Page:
Qantas in Talks With Rolls-Royce to Recoup Superjumbo Grounding Losses
Qantas Airways Ltd., Australia’s largest airline, has begun talks with Rolls-Royce Group Plc to recoup financial losses from the grounding of its Airbus SAS A380 fleet after an engine malfunction last month, the carrier said, adding it may sue if a settlement can’t be reached.
The Sydney-based airline filed a statement of claim in the Federal Court of Australia today and won an injunction assuring it can pursue a lawsuit in Australia, Tom Woodward, a Qantas spokesman, said in a telephone interview. He said he couldn’t provide a copy of the statement of claim.
“Today’s action allows Qantas to keep all options available to the company to recover losses,” the airline said in a statement.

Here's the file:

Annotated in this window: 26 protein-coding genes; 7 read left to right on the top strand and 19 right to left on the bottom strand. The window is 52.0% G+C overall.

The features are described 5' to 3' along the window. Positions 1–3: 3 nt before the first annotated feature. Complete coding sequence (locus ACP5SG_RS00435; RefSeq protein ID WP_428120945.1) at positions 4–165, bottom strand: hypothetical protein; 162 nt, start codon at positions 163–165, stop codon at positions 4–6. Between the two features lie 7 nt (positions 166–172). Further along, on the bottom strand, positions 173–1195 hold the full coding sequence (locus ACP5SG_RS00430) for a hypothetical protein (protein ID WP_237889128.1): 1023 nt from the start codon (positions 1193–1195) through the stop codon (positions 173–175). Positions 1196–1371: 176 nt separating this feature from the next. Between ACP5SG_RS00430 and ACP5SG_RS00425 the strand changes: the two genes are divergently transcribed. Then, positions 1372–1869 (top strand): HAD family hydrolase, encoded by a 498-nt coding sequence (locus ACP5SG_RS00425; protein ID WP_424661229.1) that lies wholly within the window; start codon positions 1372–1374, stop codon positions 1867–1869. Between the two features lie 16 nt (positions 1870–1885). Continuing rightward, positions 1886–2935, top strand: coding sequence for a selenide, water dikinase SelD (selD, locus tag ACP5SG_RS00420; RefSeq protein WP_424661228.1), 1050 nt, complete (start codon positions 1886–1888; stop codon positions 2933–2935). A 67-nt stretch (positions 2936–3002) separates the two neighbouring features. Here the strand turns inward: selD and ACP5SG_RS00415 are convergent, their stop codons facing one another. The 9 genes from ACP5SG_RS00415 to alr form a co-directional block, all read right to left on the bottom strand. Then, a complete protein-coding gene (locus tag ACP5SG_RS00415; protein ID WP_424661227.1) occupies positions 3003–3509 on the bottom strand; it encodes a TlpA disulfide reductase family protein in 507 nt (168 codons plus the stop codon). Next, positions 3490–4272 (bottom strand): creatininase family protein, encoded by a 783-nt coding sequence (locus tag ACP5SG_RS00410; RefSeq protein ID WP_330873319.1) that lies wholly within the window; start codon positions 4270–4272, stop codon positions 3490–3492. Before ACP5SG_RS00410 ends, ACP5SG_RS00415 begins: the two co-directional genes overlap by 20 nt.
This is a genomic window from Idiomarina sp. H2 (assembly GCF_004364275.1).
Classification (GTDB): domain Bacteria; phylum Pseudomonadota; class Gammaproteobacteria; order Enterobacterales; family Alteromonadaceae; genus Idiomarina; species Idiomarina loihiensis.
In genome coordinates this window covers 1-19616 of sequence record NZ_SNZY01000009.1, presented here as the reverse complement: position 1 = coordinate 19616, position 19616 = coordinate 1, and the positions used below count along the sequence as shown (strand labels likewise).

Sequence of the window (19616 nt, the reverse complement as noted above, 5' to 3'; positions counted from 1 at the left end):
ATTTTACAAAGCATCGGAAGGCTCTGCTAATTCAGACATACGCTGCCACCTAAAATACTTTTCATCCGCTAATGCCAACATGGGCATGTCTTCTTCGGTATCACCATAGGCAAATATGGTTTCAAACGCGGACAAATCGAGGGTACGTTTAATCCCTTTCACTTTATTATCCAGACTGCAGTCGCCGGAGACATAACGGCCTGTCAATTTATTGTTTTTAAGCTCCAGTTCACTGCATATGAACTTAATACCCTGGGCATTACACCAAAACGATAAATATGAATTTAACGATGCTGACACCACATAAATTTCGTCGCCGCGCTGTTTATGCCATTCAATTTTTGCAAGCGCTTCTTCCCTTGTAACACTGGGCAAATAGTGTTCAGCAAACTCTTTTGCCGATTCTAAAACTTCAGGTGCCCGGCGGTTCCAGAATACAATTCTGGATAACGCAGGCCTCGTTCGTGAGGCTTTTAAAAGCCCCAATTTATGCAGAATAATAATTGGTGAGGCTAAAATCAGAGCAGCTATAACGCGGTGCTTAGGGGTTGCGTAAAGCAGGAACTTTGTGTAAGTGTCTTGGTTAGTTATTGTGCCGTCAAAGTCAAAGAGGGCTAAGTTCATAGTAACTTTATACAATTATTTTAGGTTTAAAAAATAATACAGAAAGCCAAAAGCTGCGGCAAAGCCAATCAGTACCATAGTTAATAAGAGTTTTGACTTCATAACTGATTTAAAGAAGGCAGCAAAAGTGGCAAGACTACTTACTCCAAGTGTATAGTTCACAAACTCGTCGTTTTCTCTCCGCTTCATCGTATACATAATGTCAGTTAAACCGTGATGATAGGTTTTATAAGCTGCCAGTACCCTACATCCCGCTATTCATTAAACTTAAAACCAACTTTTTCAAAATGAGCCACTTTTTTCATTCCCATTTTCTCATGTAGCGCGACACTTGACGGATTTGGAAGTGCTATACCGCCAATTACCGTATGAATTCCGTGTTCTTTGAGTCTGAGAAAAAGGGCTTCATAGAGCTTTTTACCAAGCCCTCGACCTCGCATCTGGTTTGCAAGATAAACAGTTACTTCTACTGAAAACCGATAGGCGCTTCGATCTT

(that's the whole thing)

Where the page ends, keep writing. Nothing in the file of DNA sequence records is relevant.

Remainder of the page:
Qantas resumed the A380 passenger services last week for the first time since a Nov. 4 mid-flight explosion prompted a 23-day grounding of its six superjumbos. Singapore Airlines Ltd. and Deutsche Lufthansa AG are the only other carriers using the Rolls-Royce powerplant on the world’s largest passenger jet.
Qantas would probably prefer to settle its claim against Rolls-Royce amicably and avoid litigation, Justin McDonnell, a partner at Mallesons Stephen Jaques in Brisbane who specializes in aviation litigation, said in an interview before the airline filed the suit.
“Qantas and Rolls-Royce will have an ongoing relationship,” he said. “Rolls-Royce doesn’t want to be involved in litigation with all their airlines.”
Rolls-Royce’s London press office didn’t immediately respond to a request for comment.
Qantas seeks to recover the losses from the grounding of the jets as well as disruptions to its schedules, Woodward said. He declined to say how much the airline wants Rolls-Royce to pay.
Australia’s aviation regulator today recommended that Rolls-Royce address a “critical safety issue” in the Trent 900 engines, prompting Qantas to intensify inspections.
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